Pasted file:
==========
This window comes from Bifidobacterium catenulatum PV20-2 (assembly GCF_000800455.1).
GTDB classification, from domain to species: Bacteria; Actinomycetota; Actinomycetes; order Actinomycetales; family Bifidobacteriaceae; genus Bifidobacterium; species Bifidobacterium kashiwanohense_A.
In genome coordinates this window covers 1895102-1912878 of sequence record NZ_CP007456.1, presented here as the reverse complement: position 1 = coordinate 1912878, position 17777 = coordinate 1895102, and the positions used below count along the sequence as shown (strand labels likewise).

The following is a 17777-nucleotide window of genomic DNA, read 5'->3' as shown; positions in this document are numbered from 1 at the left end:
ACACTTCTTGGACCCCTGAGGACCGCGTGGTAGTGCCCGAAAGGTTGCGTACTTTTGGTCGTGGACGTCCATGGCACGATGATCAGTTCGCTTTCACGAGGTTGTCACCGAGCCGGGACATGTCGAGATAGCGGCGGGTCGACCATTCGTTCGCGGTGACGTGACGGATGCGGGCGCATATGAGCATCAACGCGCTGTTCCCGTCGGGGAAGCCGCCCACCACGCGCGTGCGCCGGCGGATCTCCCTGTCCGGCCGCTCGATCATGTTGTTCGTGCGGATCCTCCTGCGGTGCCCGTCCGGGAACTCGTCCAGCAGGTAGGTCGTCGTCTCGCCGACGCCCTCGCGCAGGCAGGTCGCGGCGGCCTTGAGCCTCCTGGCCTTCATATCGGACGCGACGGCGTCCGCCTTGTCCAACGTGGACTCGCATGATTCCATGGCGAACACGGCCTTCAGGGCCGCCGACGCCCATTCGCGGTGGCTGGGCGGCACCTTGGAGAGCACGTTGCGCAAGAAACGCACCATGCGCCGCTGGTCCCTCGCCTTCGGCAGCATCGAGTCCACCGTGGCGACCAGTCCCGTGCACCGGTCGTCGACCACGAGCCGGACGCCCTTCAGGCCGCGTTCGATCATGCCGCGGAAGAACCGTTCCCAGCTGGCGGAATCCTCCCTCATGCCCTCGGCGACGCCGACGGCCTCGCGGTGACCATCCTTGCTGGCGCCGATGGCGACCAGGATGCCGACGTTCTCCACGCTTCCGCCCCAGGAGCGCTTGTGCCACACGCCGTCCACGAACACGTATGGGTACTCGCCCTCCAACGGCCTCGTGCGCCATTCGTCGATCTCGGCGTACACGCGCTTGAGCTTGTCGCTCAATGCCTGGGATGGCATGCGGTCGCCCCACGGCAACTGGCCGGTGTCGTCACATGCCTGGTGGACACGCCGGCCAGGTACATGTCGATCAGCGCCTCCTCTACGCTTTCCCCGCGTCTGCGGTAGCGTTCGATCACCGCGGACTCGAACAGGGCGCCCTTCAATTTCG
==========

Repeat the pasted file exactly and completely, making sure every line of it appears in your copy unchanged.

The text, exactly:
This window comes from Bifidobacterium catenulatum PV20-2 (assembly GCF_000800455.1).
GTDB classification, from domain to species: Bacteria; Actinomycetota; Actinomycetes; order Actinomycetales; family Bifidobacteriaceae; genus Bifidobacterium; species Bifidobacterium kashiwanohense_A.
In genome coordinates this window covers 1895102-1912878 of sequence record NZ_CP007456.1, presented here as the reverse complement: position 1 = coordinate 1912878, position 17777 = coordinate 1895102, and the positions used below count along the sequence as shown (strand labels likewise).

The following is a 17777-nucleotide window of genomic DNA, read 5'->3' as shown; positions in this document are numbered from 1 at the left end:
ACACTTCTTGGACCCCTGAGGACCGCGTGGTAGTGCCCGAAAGGTTGCGTACTTTTGGTCGTGGACGTCCATGGCACGATGATCAGTTCGCTTTCACGAGGTTGTCACCGAGCCGGGACATGTCGAGATAGCGGCGGGTCGACCATTCGTTCGCGGTGACGTGACGGATGCGGGCGCATATGAGCATCAACGCGCTGTTCCCGTCGGGGAAGCCGCCCACCACGCGCGTGCGCCGGCGGATCTCCCTGTCCGGCCGCTCGATCATGTTGTTCGTGCGGATCCTCCTGCGGTGCCCGTCCGGGAACTCGTCCAGCAGGTAGGTCGTCGTCTCGCCGACGCCCTCGCGCAGGCAGGTCGCGGCGGCCTTGAGCCTCCTGGCCTTCATATCGGACGCGACGGCGTCCGCCTTGTCCAACGTGGACTCGCATGATTCCATGGCGAACACGGCCTTCAGGGCCGCCGACGCCCATTCGCGGTGGCTGGGCGGCACCTTGGAGAGCACGTTGCGCAAGAAACGCACCATGCGCCGCTGGTCCCTCGCCTTCGGCAGCATCGAGTCCACCGTGGCGACCAGTCCCGTGCACCGGTCGTCGACCACGAGCCGGACGCCCTTCAGGCCGCGTTCGATCATGCCGCGGAAGAACCGTTCCCAGCTGGCGGAATCCTCCCTCATGCCCTCGGCGACGCCGACGGCCTCGCGGTGACCATCCTTGCTGGCGCCGATGGCGACCAGGATGCCGACGTTCTCCACGCTTCCGCCCCAGGAGCGCTTGTGCCACACGCCGTCCACGAACACGTATGGGTACTCGCCCTCCAACGGCCTCGTGCGCCATTCGTCGATCTCGGCGTACACGCGCTTGAGCTTGTCGCTCAATGCCTGGGATGGCATGCGGTCGCCCCACGGCAACTGGCCGGTGTCGTCACATGCCTGGTGGACACGCCGGCCAGGTACATGTCGATCAGCGCCTCCTCTACGCTTTCCCCGCGTCTGCGGTAGCGTTCGATCACCGCGGACTCGAACAGGGCGCCCTTCAATTTCG